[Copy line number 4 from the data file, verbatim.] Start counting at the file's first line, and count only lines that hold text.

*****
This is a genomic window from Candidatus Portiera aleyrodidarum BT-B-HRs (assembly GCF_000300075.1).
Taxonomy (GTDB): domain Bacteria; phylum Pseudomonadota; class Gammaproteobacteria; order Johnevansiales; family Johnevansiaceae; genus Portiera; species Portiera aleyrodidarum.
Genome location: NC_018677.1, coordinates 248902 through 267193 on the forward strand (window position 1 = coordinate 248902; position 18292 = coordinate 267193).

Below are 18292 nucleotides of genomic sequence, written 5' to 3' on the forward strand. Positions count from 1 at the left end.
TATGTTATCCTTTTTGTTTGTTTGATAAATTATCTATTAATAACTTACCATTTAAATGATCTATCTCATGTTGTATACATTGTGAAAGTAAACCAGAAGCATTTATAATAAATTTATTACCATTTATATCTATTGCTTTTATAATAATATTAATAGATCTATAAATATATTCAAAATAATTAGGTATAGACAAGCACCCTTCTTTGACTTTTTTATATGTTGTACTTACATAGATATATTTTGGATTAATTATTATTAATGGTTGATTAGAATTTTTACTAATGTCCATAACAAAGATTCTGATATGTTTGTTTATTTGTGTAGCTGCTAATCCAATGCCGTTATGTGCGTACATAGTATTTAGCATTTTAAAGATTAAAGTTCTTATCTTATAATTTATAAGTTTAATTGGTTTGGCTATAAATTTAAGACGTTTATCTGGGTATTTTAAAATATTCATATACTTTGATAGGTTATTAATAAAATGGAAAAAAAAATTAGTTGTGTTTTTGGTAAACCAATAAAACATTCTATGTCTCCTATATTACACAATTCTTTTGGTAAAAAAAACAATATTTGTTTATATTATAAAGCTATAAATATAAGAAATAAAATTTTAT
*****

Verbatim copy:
Below are 18292 nucleotides of genomic sequence, written 5' to 3' on the forward strand. Positions count from 1 at the left end.